Between 1921 and 1930 Harry worked his way up the pyramid of North Eastern football, before earning a chance to become Football League linesman in somewhat unusual circumstances. The original nominee from the Sunderland area was not Harry but his friend Michael Combes. However, in a Newcastle v Sunderland referees football match Combes broke his leg and Harry replaced him for the 1930-31 season. 

In 1933-34 he was promoted to the Supplementary List of Referees and his first game in the Football League was Blackburn Rovers v Arsenal, a game that he recalled as “the finest League match I ever controlled.” By the start of the next season he was on the Full List of Referees. Within two more he was striding out onto the Wembley turf after becoming one of the most controversial appointments to a Cup Final. 


“You take my breath away! Is it really true?” 

Northern Echo, April 1936

Harry was not just being modest when he asked the reporter from the Northern Echo to repeat the news of his appointment to referee the 1936 FA Cup Final: he was probably genuinely surprised. For at the age of 38, Harry became the youngest man to take charge of the Cup final. 

Usually, the honour was given to a referee of considerable experience and this departure from protocol was not well received by all. One critic of the FA’s decision was the former referee JT Howcroft. Arguably Britain’s leading referee of the early twentieth century, he refereed in the Football League between 1899 and 1925, overseeing the 1920 FA Cup Final and 18 international matches. Later a regular contributor to the press, he criticised the decision in the Sheffield Green’Un on the eve of the Cup final in an article entitled “The Cup Final Referee: Plain Words to the FA — A good man chosen, but why are long-service experts passed over?”

Calling the decision a “bombshell”, Howcroft argued that the FA’s abandonment of protocol threatened to undermine the wider importance of the appointment. Appealing “for a broader view”, he argued that the “obvious inference in the FA’s action is that nowadays, if a man can have some luck and enjoy a good time for a season or so, he is as likely to get the first prize open to referees as a man who has given the very best service to the game for tens of years... I still consider that injustice has been done in passing over so many men who were eligible to the Wembley prize.”

While Howcroft may seem uncharitable, he did have a point. Of those Cup final referees appointed between 1919 and 1935, only one other referee had been appointed so early in their career; J Davies in 1921 — he was on the Football League list for only two years. Otherwise, no other referee was appointed to the final without at least four years on the Full List. Indeed, several referees waited for a decade or more before getting the final. Among the letters that Harry kept was one from another referee called Bert Bowie, who had spent 10 years at the top. It wished Harry well but also expressed Bert’s disappointment at missing out. Why, then, did Harry get the game?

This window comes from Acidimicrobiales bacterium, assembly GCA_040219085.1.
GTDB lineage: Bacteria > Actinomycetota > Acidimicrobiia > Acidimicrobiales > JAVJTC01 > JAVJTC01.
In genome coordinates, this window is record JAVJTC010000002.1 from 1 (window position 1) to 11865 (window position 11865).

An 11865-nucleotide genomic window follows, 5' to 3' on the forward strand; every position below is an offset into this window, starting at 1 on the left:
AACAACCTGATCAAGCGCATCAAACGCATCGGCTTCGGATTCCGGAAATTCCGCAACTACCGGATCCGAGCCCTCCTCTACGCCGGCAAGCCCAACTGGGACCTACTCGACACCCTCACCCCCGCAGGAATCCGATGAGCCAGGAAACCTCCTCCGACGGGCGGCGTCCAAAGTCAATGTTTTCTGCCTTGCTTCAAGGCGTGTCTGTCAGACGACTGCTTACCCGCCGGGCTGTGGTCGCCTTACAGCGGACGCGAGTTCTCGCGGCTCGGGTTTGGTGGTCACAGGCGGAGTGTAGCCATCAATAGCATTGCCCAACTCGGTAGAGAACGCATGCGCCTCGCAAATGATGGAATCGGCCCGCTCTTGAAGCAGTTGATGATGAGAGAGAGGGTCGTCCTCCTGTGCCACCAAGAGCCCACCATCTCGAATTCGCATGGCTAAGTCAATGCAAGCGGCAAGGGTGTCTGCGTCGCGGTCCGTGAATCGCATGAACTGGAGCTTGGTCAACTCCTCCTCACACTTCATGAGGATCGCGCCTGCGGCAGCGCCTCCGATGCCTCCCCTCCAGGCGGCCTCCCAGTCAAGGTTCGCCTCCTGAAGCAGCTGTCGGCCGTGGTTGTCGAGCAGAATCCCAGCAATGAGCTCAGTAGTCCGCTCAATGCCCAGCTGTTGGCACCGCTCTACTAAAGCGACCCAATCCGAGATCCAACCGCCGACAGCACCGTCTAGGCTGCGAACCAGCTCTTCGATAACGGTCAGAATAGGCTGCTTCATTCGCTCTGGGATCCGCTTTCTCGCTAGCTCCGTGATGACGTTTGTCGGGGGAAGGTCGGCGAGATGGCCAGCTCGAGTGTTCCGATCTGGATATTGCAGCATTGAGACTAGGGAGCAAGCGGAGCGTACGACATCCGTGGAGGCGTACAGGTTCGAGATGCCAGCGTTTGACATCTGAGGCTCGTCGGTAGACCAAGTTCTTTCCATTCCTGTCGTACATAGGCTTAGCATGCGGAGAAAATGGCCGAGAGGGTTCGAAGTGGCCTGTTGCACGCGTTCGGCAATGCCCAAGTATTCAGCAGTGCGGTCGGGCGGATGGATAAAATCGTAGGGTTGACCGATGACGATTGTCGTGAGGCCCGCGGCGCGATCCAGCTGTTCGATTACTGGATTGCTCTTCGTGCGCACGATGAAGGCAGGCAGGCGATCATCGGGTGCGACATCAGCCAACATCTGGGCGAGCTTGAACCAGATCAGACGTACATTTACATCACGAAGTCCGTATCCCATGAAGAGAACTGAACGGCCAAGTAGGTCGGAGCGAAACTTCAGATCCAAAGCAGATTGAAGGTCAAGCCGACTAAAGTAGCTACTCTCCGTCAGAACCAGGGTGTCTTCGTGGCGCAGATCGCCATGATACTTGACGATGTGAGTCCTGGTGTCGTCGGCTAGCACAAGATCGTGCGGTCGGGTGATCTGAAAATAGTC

In part, Harry indeed had had a very good couple of years. At the end of the 1934-35 season he ran the line at Hamden Park before a crowd of 130,000 for Scotland v England. The following season he was selected to referee the English League v the Irish League, Scotland v Ireland and Ireland v Wales.

Of the Inter-League match Harry wrote, “I have little doubt that this match proved a big step on my way to Wembley. I believe I had a good match, and as a result I was chosen to referee the international Scotland v Ireland, at Edinburgh. After this game I was congratulated by Mr Fleming, the president of the Scottish FA, and was also complimented in the press of the following days.’ 

Harry had earned an unusually rich series of top-level appointments. The praise bestowed on him would not have been lost on Stanley Rous, a former referee and the newly appointed secretary of the FA in 1934. And here, perhaps, lies the key to Harry’s surprise appointment.

A former grammar-school teacher, Rous was a genial but determined moderniser, seeking consensus rather than confrontation. While he helped oversee a raft of changes in his time at the FA, one of his most enduring was one of his earliest projects; the diagonal refereeing system. This was a response to the difficulties faced by referees after the change in the off-side law in 1926 made the game faster and faster. Used across the world, it still remains the standard way of organising the responsibilities of the three officials for maximum efficiency.